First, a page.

> checking the IsPostBack property. Sounds great, but it broke the
    > sorting and paging (probably other things) on my DataGrid. For
    > example, when I click on a column to sort by, the DataGrid disappears.
    >
    > I did some quick debugging and added a watch and realized that my
    > problem comes from the fact that my DataView does not retain its value
    > between posts (at the beginning of each page load (between post backs)
    > the DataView contains an unknown (uninitialized) value).
    >
    > <code>
    > private void Page_Load(object sender, System.EventArgs e)
    > {
    > if (!IsPostBack)
    > {
    > if (Cache["ListAllViewableAuthors"] == null)
    > Cache["ListAllViewableAuthors"] =
    > DataLayer.Authors.ListAllViewableAuthors();
    >
    > this.AuthorsDataView = new DataView((DataTable)
    > Cache["ListAllViewableAuthors"]);
    > this.AuthorsDataGrid.DataSource = this.AuthorsDataView;
    > this.AuthorsDataGrid.DataBind();
    > }
    > }
    > </code>
    >
    > As you can see, I have seperated the database access layer and created
    > a static method to fill my DataView. But anyway, what is the proper
    > way to implement such a design so that I don't have to fill the
    > DataView on each post back?
    >
    > Thank you in advance,
    >
    > --
    > Sean
    >
    S. Justin Gengo, Jan 6, 2006
    #3
  4. Fao, Sean Guest

    Remy wrote:
    > Looking at you code, it looks like you already do cache the
    > ListAllViewableAuthors. Since you do that, it's not much of an overhead
    > to just assign it everytime the page loads.
    > This is something I've seen done on other pages too, either cache it or
    > some people tend to stick it into the session or even the viewstate.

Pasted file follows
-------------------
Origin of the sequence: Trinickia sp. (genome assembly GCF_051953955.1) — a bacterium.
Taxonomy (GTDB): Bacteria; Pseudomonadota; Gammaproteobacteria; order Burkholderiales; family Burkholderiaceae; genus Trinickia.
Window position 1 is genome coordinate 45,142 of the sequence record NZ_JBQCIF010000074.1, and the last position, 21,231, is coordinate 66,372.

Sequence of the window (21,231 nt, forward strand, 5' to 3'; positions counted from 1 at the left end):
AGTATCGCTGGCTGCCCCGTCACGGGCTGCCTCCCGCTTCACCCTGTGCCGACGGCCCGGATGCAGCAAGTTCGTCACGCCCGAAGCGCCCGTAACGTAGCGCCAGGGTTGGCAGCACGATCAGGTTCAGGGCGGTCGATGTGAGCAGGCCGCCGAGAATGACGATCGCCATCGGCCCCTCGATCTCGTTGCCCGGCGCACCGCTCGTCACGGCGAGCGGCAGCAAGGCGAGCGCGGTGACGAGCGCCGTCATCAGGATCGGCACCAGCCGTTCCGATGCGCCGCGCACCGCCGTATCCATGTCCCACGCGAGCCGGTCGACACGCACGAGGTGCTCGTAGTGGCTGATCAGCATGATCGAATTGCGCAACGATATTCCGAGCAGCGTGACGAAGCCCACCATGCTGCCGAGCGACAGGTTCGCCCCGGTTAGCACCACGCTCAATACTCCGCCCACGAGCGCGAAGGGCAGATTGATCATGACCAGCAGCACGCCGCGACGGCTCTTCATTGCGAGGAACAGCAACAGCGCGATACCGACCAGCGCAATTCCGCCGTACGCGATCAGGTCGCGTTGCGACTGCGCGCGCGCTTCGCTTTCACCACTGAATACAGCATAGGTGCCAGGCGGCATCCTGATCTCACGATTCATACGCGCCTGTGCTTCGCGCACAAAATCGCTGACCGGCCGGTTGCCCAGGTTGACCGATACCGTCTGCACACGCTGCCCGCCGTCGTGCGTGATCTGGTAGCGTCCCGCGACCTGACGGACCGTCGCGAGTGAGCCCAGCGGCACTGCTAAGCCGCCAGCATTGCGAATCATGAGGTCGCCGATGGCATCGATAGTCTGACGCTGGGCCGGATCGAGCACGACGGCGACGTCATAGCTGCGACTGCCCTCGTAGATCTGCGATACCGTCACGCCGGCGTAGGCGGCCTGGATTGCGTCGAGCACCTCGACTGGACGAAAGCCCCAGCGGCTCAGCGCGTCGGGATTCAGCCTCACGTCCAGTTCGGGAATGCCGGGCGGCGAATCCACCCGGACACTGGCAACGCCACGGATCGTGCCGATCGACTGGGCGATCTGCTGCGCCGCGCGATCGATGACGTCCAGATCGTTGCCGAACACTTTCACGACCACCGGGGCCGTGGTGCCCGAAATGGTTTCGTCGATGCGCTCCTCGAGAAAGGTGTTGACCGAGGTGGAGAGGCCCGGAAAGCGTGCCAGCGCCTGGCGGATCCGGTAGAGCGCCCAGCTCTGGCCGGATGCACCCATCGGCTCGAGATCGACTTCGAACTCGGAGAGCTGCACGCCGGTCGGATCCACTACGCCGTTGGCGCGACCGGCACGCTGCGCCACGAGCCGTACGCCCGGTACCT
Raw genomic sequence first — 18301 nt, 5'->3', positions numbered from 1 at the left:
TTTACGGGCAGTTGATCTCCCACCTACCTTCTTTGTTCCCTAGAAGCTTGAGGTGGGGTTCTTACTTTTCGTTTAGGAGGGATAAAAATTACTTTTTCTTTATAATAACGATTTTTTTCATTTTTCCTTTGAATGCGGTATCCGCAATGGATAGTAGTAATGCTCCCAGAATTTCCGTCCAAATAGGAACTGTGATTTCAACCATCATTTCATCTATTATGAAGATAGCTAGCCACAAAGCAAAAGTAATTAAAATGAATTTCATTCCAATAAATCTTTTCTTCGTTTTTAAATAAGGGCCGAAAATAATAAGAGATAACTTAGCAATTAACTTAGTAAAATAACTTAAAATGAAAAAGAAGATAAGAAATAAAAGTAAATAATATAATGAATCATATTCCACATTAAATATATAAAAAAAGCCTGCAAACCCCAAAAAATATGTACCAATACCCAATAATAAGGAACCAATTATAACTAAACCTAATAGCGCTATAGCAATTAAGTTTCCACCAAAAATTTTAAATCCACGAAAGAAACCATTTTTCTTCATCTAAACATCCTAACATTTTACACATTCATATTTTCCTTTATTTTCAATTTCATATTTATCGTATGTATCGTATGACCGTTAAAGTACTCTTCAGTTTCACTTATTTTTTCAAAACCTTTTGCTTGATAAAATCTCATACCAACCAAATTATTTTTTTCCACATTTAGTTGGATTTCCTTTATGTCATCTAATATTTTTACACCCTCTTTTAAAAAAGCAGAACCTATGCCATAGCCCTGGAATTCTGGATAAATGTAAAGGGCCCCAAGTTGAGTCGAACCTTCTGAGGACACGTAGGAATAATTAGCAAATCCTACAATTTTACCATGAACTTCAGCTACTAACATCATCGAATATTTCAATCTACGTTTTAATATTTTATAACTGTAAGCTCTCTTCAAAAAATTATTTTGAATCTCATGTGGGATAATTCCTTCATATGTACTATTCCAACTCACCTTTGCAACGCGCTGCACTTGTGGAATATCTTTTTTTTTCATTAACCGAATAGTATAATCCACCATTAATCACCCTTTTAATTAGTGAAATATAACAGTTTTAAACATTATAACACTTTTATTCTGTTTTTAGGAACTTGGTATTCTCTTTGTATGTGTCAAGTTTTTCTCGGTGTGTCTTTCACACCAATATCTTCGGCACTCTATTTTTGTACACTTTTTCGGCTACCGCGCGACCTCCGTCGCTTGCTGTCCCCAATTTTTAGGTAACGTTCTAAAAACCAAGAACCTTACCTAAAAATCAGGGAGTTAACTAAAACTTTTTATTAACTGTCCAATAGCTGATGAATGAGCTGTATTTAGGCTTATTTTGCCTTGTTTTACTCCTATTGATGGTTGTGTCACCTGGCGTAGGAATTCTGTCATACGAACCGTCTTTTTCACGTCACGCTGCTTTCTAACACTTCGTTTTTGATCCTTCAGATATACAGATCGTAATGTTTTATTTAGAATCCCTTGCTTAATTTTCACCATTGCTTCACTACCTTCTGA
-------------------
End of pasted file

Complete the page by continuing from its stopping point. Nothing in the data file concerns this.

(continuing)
> But if you do that you really need to know what you are doing. If the
    > list gets big neither viewstate or session is the place to go.


    That's good to know. I wasn't really too sure about the overhead
    involved with caching. I'm glad to hear that it's little because this
    DataTable could actually grow quite large.

    Thank you for your feedback,

    --
    Sean
    Fao, Sean, Jan 10, 2006
    #4
  5. Fao, Sean Guest

    S. Justin Gengo wrote:
    > There are only two things you could do to solve this:
    >
    > 1) Save to and retrieve the dataview from a session variable, but do you
    > really want to save the DataView in memory between postbacks? If you have a
    > lot of users then this solution could use up a lot of memory.
    >
    > 2) Store in and retrieve the dataview from the client side viewstate. But if
    > the dataview is large this could put a large delay between postbacks into
    > the application.


    The DataView could potentially grow quite large. I think caching is my
    best answer. I was kind of hoping that I was missing something that
    should have been obvious.

    Thank you for your help,

    --
    Sean
    Fao, Sean, Jan 10, 2006
    #5
  6. Remy Guest

    My point was that you already cache it, but you do not assign it to the
    ListView everytime. If it grows too big, then maybe caching is not a
    good option anymore and the only way left is to get it everytime from
    the db.
    This really depends on your requirements. If speed is the most
    important thing, then cache it and get an appropriate box. If you have
    to balance it, then I would suggest you only cache lists up to a
    certain size and get the big ones directly.
    Remy, Jan 10, 2006
    #6